Seizures and Epilepsy

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Epilepsy is currently defined as a tendency to have recurrent seizures. A seizure is caused by a sudden burst of excessive electrical activity in the brain, causing a temporary disruption in the normal message passing between brain cells. This disruption results in the brain’s messages becoming halted or mixed up.

The brain is responsible for all the functions of your body, so what you experience during a seizure will depend on where in your brain the epileptic activity begins and how widely and rapidly it spreads. For this reason, there are many different types of seizure, and each person will experience epilepsy in a way that is unique to them.  You may find it is frightening helping someone who is having a seizure, but it is not difficult and there is nothing to worry about.  Get help as fast as you can, but if you are alone, help them through the seizure first. Make sure you tell a parent or teacher if someone has had a seizure.

Some facts about epilepsy

  • Epilepsy is the tendency to have recurrent seizures.
  • There are around 40 different types of seizure and a person may have more than one type.
  • Epilepsy can affect anyone, at any age and from any walk of life.
  • 456,000 or one in every 131 people in the UK has epilepsy.
  • Epilepsy is a neurological condition.
  • Only 52 percent of people with epilepsy in the UK are seizure-free.
  • It is estimated that 70 percent could be seizure free with the right treatment.
  • One in 20 people will have a single seizure at some time in their life.
  • Many people who develop epilepsy below the age of 20 will ‘grow out of it' in adult life.
  • Many people with epilepsy are still discriminated against due to ignorance about the condition.  In the UK, the Disability Discrimination Act covers people with epilepsy.The vast majority of people with epilepsy can take part in the same activities as everyone else, with the help of simple safety measures where appropriate.
  • In the UK, people who have been seizure free for a year can re-apply for their driving license.
  • Sudden Unexpected Death in Epilepsy (SUDEP) is the explanation for 500 deaths per year in the UK.
  • Each year 2,500 women with epilepsy in the UK have a baby.

Basic first aid for seizures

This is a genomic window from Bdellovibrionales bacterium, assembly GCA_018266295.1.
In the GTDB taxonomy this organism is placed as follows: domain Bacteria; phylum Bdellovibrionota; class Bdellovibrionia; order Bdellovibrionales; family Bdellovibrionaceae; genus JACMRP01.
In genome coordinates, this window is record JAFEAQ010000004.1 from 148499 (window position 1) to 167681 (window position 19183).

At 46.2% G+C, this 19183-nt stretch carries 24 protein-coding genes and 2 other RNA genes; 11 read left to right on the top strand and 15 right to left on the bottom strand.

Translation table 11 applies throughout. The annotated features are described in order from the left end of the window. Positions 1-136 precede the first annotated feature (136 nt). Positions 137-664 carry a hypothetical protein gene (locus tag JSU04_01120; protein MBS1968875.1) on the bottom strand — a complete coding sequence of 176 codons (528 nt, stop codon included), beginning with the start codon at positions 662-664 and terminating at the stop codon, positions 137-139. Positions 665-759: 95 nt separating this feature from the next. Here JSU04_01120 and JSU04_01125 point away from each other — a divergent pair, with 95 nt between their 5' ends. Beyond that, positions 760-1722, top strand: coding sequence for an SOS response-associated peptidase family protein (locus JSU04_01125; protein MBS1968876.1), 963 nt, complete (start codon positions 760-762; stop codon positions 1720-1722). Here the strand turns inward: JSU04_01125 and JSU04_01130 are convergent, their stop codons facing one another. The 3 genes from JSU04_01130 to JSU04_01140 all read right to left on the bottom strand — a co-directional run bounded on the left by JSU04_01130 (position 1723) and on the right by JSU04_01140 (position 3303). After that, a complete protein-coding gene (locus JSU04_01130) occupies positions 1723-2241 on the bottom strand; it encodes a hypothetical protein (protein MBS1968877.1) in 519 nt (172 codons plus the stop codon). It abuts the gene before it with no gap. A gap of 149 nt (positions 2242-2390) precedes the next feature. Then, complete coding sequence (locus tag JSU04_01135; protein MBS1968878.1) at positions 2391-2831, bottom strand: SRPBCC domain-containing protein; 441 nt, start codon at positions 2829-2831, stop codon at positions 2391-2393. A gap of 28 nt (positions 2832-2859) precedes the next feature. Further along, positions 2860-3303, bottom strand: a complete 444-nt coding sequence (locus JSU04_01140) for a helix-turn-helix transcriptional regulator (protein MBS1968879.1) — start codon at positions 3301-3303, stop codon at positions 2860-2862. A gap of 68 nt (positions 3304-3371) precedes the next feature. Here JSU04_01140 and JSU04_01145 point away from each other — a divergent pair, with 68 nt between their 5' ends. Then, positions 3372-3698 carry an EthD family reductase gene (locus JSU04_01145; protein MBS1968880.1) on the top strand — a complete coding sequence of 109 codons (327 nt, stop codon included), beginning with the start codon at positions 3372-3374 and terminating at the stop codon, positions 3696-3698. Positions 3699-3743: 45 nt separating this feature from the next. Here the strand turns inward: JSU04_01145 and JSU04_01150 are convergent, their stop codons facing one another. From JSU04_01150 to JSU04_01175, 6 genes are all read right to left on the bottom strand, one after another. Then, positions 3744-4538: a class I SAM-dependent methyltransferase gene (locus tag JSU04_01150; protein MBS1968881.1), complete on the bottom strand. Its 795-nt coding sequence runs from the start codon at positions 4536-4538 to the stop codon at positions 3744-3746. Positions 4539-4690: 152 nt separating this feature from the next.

• Protect the person from injury - (remove harmful objects from nearby).
  • Cushion their head.
  • Look for an epilepsy identity card or identity jewellery.
  • Aid breathing by gently placing them in the recovery position once the seizure has finished.
  • Be calmly reassuring.
  • Stay with the person until recovery is complete.
  • Don’t restrain the person.
  • Do not put anything in the person’s mouth.
  • Try not to move the person unless they are in danger.
  • Do not give the person anything to eat or drink until they are fully recovered.
  • Do not attempt to bring them around.

Call an ambulance if…

  • You know it is the person’s first seizure.
  • The seizure continues for more than five minutes.
  • One tonic-clonic seizure follows another without the person regaining consciousness between seizure.
  • The person is injured during the seizure.
  • You believe the person needs urgent medical attention.

A tonic-clonic seizure is the most common type of generalised seizure. The following gives a typical description:

Your body becomes rigid due to strong muscular contractions (the tonic part). You lose consciousness and fall. Your chest muscles contract and force air out of your mouth, often with a grunt. Your jaw muscles contract and you may bite your tongue. Saliva may escape from your mouth. Your bladder may contract and you may pass urine. This stiff or tonic phase soon passes into the clonic (shaking or convulsive) phase. This is when the muscles repeatedly contract and relax. Your whole body appears to shake. This may last from a few seconds to a few minutes.

When the seizure has stopped, you gradually regain consciousness, but you may be confused and dazed for a while. The time taken to recover varies. You may have some soreness due to the muscular contractions. You may have a headache and want to sleep after a seizure.

You may have some warning symptoms for a short while before a seizure. This is called an aura. The aura can take various forms. Some of these forms are odd movements, odd sensations, or intense emotions. However, many people do not have auras, and a seizure commonly occurs without any warning.